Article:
The multidisciplinary platform, which aims to shine a spotlight on the Berlin’s wildly talented fashion creatives, debuts an unsettling new film inspired by 90s cyberpunk novel Vurt

It’s no wonder young people from around the world continue to descend on Berlin. The city isn’t just known for its sweaty raves and the euphoria that comes with them, but also for its bubbling creativity, vibrancy, and culture – not to mention its relatively low living costs compared to the likes of London and New York. Something that’s often overlooked, however, is Berlin’s blossoming fashion scene, which is made all the more wild when you consider the array of talented designers that call the city their home. Just take community-driven label GmbH, which was born on Berlin’s dancefloors, or Ottolinger, which is renowned for its sexy, spidery, cobweb fashion if you’re looking for examples.

But for those up-and-coming designers fresh out of university and looking to establish themselves, it’s a different story, with many often struggling to find opportunities to show their work on their own terms. “There is a very strong creative scene in Berlin with so much potential,” says fashion designer Tanja Bombach, “but I’ve never seen fashion being part of that.” To remedy this, Bombach took matters into her own hands by founding Catalogue of Disguise in 2018. The multidisciplinary platform blurs the lines between fashion design, performance, sound, and film and “consists of hybrid formats with no clear categories,” she explains. Berlin-based fashion designers are invited to use Catalogue of Disguise to get their name out into the world, with Bombach curating digital events and IRL activations which allow them to do so.

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The project takes its name from Bombach’s view on fashion and the ways in which we wear clothes. Growing up in a small village in East Germany, she began to understand that what we choose to put on each morning can express or disguise our real selves. For her, fashion is a tool with which to translate a certain idea, which evolves from a mish-mash of random thoughts, as well as scraps of paper scribbled with ideas. The garments that transpire from this take the form of wrinkled, ballooning parachute pants, twisted tailored jackets with cut-outs and panels that conceal and reveal various parts of the body, and tight, form-fitting latex pieces that leave little to the imagination. But, like the creatives she spotlights, Bombach doesn’t limit herself to just creating clothes.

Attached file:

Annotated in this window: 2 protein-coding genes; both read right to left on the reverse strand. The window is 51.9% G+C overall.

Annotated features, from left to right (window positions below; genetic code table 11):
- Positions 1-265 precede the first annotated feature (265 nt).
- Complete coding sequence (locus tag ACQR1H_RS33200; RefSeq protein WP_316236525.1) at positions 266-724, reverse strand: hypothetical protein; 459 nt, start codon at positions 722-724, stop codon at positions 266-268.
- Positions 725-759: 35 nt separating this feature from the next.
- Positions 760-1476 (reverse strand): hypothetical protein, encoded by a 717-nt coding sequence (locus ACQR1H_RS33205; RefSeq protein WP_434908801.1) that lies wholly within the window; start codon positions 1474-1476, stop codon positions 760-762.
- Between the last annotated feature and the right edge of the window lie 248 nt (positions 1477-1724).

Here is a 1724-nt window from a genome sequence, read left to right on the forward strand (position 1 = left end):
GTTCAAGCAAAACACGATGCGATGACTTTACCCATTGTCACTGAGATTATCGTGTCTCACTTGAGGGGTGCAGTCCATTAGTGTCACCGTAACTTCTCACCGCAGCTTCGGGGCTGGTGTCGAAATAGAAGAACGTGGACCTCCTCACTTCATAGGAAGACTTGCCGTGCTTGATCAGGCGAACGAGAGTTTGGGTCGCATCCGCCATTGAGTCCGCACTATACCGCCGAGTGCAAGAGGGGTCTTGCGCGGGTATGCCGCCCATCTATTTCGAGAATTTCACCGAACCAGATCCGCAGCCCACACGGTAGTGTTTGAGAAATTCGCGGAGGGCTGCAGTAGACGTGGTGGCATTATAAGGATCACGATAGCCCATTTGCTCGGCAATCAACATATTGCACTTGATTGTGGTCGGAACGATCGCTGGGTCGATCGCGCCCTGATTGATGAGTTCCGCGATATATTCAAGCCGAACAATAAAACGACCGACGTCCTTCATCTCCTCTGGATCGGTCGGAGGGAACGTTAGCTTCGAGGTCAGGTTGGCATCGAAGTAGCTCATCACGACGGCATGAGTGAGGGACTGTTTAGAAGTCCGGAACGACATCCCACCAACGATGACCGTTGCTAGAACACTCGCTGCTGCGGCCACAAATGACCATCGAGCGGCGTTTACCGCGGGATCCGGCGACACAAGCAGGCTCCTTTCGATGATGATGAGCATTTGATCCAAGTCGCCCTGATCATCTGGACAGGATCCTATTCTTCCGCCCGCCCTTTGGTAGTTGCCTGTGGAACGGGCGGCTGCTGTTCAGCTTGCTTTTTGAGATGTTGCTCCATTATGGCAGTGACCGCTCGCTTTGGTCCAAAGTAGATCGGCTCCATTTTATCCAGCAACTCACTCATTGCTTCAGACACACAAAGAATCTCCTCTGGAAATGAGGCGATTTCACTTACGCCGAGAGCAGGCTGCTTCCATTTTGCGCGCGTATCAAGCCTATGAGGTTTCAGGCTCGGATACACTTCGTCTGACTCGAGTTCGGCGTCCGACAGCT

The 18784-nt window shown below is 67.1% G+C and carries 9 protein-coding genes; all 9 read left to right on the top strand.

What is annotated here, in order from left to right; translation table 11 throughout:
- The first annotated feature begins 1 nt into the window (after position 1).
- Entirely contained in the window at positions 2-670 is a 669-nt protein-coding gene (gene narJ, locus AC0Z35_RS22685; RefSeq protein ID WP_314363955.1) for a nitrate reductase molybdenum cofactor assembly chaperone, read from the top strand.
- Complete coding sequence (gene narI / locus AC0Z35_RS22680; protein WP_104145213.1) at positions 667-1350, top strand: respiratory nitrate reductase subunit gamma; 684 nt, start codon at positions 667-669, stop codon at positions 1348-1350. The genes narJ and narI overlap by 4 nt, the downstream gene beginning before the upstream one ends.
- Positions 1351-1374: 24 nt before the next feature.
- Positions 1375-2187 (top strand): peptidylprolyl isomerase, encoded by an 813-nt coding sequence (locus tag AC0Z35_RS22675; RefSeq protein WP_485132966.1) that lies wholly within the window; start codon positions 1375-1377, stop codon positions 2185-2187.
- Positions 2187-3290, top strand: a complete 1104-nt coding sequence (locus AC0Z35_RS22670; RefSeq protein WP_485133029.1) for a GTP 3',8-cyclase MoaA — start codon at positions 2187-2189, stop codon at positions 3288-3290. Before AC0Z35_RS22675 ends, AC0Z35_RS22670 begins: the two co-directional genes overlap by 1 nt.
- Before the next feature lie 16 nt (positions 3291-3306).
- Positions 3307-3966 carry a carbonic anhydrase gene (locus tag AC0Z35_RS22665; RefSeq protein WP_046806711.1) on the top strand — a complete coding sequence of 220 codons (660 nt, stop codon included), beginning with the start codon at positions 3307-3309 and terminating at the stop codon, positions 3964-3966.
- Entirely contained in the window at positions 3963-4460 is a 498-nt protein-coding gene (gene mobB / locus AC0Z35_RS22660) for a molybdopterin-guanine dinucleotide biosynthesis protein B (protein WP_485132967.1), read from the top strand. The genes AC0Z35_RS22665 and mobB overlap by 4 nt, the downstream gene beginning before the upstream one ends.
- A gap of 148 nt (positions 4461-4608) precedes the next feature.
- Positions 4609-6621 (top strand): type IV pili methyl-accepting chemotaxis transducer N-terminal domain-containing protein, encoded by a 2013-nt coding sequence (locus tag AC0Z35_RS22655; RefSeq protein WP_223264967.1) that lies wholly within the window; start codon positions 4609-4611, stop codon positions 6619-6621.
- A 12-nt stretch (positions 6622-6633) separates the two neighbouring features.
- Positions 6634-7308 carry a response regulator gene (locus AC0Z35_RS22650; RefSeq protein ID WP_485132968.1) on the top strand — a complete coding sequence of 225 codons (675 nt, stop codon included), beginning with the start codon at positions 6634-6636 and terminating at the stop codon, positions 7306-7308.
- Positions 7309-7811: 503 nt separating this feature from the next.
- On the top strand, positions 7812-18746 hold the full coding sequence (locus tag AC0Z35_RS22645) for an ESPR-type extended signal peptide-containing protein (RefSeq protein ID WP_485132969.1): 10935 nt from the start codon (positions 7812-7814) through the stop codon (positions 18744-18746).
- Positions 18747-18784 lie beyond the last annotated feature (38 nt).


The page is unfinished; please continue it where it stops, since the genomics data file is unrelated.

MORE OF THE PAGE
Cut to her latest project, ALOW. Drawing inspiration from the dark mood of Jeff Noon’s 90s cyberpunk novel Vurt, the idea has been two and a half years in the making thanks to the small matter of the pandemic, and brings together a number of promising designers from the Berlin scene. “It’s [set in] a dystopian world where people escape reality by putting feathers in their mouth and end up in different dream worlds depending on their colour,” she says. “However, reality is haunting everyone.” A feeling that also translates to real life. For some people, including Bombach herself, clubbing often triggers a similar sentiment. “Sometimes when I go out, everything is fun and overstimulating, but at one point there is a sudden darkness to it, which is completely irrational but very real,” she adds.

As a result, ALOW turned into an immersive film with three different escapist encounters reflecting a very haunting feeling of uncertainty. “You can expect an intense and sensual experience including attention-demanding choreography, music, and dramatic fashion in an even more dramatic setting,” says designer Laura Gerte, who worked on an exclusive collection for the film alongside Indonesian-born creative Don Aretino and Bombach herself. “We need projects like Catalogue of Disguise to create and celebrate fashion without being forced to think of the capitalist value of a garment,” explains Gerte, who, like Bombach, is interested in the transformative potential of clothing.

For Don Aretino, on the other hand, the collaboration with Catalogue of Disguise blurs the lines between fashion design and performative art. Known for bold collections that are intended to discomfort and challenge existing norms and ideals, the creative believes Berlin’s fashion scene is underappreciated due to the transient nature of the young community that passes through the city. “The underground fashion scene never lacks inspiration,” he says. But while fashion weeks beyond ‘the big four’ – including Copenhagen and Tbilisi’s have become must-sees – Berlin’s own iteration is sadly still a second thought for most in the industry. 

It stands to reason that the most exciting things are happening underground, anyway, with Catalogue of Disguise a perfect example of the ingenuity and spirit of collaboration that underpins Berlin’s creative scene, designed to bring some of the most exciting minds working today to the fashion masses. Like Berlin’s community, its success also lies in its transient nature, as it moves from film, to music, to dance performance with ease. “People like it when they can’t put something in a box or category,” Bombach surmises. “They ask themselves: Is it a fashion show? Is it a performance? Is it a music event?” To find an answer to this question, you have to experience it yourself. 

Watch the ALOW trailer below, and keep your eyes on Catalogue of Disguise’s Instagram for the full film, which premieres at Traumabar und Kino in Berlin on June 22.